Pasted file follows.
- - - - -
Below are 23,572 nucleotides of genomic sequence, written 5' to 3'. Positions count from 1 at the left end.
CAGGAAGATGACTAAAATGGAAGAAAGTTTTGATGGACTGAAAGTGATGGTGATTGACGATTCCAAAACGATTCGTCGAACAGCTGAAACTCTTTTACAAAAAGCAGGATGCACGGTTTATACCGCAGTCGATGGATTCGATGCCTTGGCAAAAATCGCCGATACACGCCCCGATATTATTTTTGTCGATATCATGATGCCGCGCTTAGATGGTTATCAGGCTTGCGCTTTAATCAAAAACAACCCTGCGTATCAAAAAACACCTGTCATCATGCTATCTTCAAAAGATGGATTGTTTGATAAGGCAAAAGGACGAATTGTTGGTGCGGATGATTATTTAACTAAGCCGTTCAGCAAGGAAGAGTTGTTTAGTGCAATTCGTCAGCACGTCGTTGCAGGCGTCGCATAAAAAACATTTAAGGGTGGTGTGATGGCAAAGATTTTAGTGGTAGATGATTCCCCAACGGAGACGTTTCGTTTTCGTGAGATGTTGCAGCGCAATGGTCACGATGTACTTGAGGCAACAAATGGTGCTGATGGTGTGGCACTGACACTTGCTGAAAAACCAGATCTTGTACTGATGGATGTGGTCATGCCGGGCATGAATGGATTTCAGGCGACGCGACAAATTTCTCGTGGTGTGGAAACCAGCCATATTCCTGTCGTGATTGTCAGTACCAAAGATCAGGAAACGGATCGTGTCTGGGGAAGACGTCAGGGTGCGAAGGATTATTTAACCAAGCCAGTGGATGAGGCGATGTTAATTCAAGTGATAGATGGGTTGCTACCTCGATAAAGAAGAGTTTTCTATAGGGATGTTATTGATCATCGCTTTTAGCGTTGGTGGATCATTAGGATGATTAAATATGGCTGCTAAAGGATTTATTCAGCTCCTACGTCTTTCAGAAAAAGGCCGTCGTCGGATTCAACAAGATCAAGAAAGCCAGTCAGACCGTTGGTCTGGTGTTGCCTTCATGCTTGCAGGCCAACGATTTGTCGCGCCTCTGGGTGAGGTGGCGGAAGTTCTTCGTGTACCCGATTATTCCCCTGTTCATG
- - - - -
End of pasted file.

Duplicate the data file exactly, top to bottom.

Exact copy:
Below are 23,572 nucleotides of genomic sequence, written 5' to 3'. Positions count from 1 at the left end.
CAGGAAGATGACTAAAATGGAAGAAAGTTTTGATGGACTGAAAGTGATGGTGATTGACGATTCCAAAACGATTCGTCGAACAGCTGAAACTCTTTTACAAAAAGCAGGATGCACGGTTTATACCGCAGTCGATGGATTCGATGCCTTGGCAAAAATCGCCGATACACGCCCCGATATTATTTTTGTCGATATCATGATGCCGCGCTTAGATGGTTATCAGGCTTGCGCTTTAATCAAAAACAACCCTGCGTATCAAAAAACACCTGTCATCATGCTATCTTCAAAAGATGGATTGTTTGATAAGGCAAAAGGACGAATTGTTGGTGCGGATGATTATTTAACTAAGCCGTTCAGCAAGGAAGAGTTGTTTAGTGCAATTCGTCAGCACGTCGTTGCAGGCGTCGCATAAAAAACATTTAAGGGTGGTGTGATGGCAAAGATTTTAGTGGTAGATGATTCCCCAACGGAGACGTTTCGTTTTCGTGAGATGTTGCAGCGCAATGGTCACGATGTACTTGAGGCAACAAATGGTGCTGATGGTGTGGCACTGACACTTGCTGAAAAACCAGATCTTGTACTGATGGATGTGGTCATGCCGGGCATGAATGGATTTCAGGCGACGCGACAAATTTCTCGTGGTGTGGAAACCAGCCATATTCCTGTCGTGATTGTCAGTACCAAAGATCAGGAAACGGATCGTGTCTGGGGAAGACGTCAGGGTGCGAAGGATTATTTAACCAAGCCAGTGGATGAGGCGATGTTAATTCAAGTGATAGATGGGTTGCTACCTCGATAAAGAAGAGTTTTCTATAGGGATGTTATTGATCATCGCTTTTAGCGTTGGTGGATCATTAGGATGATTAAATATGGCTGCTAAAGGATTTATTCAGCTCCTACGTCTTTCAGAAAAAGGCCGTCGTCGGATTCAACAAGATCAAGAAAGCCAGTCAGACCGTTGGTCTGGTGTTGCCTTCATGCTTGCAGGCCAACGATTTGTCGCGCCTCTGGGTGAGGTGGCGGAAGTTCTTCGTGTACCCGATTATTCCCCTGTTCATG